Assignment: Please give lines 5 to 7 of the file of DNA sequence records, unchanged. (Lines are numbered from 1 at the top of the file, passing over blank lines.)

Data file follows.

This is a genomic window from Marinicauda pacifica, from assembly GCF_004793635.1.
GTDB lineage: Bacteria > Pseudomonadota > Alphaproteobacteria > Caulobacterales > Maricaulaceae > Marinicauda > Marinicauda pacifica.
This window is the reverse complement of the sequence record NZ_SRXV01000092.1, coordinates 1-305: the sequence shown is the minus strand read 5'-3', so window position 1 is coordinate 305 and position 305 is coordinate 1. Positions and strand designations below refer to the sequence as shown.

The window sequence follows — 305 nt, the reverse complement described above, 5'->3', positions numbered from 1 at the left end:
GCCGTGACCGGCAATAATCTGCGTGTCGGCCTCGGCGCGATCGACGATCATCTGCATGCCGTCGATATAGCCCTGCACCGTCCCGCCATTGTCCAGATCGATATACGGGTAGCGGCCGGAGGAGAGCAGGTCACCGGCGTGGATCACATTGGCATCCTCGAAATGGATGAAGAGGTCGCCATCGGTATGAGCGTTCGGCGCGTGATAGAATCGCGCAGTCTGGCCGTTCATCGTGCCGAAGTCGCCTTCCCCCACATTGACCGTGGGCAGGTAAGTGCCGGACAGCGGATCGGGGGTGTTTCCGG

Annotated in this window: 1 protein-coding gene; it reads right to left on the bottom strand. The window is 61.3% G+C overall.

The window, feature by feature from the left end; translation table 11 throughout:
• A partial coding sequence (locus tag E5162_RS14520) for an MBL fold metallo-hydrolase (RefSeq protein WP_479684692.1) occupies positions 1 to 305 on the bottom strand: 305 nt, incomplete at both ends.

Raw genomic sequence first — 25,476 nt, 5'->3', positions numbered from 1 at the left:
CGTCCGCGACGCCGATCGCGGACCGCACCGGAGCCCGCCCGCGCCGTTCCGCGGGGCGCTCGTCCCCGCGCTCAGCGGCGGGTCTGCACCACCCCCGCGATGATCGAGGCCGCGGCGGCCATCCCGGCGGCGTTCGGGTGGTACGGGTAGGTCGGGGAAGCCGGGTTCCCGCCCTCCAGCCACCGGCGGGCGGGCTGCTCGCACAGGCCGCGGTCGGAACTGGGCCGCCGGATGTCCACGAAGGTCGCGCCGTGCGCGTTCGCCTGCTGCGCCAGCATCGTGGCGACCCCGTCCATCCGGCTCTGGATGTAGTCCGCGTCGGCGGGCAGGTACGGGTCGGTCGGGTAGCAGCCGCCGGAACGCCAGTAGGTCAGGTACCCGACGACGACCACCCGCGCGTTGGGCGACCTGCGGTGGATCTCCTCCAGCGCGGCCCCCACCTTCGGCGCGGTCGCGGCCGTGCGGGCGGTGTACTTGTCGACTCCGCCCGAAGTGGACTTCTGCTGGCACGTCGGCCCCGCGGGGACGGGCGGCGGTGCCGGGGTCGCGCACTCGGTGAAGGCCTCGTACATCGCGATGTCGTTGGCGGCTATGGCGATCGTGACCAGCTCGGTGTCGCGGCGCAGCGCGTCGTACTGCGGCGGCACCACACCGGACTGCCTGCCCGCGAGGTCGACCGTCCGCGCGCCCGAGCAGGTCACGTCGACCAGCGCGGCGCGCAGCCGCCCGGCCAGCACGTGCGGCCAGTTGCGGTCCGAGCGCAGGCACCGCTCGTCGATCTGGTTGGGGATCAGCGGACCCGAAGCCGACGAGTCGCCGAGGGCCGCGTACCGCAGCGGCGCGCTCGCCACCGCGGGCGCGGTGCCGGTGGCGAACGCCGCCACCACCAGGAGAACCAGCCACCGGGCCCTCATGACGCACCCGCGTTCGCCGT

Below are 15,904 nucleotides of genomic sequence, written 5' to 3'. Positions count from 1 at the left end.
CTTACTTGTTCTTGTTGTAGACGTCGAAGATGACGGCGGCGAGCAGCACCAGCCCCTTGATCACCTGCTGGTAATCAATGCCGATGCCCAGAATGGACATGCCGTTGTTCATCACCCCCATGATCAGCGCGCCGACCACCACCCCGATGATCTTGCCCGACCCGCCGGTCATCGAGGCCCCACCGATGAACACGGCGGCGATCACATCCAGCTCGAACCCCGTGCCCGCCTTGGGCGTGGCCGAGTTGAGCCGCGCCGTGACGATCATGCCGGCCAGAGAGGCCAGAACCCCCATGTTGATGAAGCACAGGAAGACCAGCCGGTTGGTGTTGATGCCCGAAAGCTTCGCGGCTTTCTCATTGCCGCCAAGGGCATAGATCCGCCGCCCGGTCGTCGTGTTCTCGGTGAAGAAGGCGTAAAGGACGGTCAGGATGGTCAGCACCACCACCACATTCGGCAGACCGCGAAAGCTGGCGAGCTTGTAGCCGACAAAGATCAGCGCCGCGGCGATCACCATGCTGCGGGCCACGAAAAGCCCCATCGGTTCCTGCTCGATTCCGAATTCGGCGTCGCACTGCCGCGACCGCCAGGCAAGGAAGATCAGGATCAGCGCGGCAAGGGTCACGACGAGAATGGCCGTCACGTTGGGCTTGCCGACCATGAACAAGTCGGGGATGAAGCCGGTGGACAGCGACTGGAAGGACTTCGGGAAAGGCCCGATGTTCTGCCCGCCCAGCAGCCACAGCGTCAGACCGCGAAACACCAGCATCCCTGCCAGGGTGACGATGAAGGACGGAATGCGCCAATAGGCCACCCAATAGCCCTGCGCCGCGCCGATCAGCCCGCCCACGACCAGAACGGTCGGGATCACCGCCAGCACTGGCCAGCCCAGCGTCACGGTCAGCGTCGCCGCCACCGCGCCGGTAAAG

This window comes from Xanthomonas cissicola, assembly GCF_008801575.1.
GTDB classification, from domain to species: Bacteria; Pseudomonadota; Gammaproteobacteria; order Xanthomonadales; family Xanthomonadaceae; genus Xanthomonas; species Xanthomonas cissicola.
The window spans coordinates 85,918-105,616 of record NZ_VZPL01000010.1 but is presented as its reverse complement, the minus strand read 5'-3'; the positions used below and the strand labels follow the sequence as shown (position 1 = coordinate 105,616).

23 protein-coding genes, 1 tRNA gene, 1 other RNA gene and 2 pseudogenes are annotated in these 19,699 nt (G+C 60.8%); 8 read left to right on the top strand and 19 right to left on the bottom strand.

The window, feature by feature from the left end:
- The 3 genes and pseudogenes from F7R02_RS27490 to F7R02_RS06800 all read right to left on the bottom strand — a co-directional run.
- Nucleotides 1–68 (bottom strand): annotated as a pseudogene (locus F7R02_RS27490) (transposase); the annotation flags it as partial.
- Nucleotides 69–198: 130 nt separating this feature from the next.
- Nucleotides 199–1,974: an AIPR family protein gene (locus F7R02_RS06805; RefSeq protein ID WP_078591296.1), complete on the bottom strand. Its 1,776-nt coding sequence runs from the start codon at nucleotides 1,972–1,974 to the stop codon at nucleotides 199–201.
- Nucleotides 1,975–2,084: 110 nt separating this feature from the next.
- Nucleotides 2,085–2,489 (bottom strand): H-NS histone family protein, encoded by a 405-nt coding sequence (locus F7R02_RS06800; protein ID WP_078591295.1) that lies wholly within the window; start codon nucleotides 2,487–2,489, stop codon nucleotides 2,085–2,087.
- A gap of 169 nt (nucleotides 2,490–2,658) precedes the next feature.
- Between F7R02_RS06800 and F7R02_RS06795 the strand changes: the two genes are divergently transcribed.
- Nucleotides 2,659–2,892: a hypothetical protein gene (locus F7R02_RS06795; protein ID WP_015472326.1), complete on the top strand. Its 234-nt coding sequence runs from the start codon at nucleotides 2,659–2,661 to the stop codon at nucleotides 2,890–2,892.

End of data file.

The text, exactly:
GCCGTGACCGGCAATAATCTGCGTGTCGGCCTCGGCGCGATCGACGATCATCTGCATGCCGTCGATATAGCCCTGCACCGTCCCGCCATTGTCCAGATCGATATACGGGTAGCGGCCGGAGGAGAGCAGGTCACCGGCGTGGATCACATTGGCATCCTCGAAATGGATGAAGAGGTCGCCATCGGTATGAGCGTTCGGCGCGTGATAGAATCGCGCAGTCTGGCCGTTCATCGTGCCGAAGTCGCCTTCCCCCACATTGACCGTGGGCAGGTAAGTGCCGGACAGCGGATCGGGGGTGTTTCCGG

Annotated in this window: 1 protein-coding gene; it reads right to left on the bottom strand. The window is 61.3% G+C overall.

The window, feature by feature from the left end; translation table 11 throughout: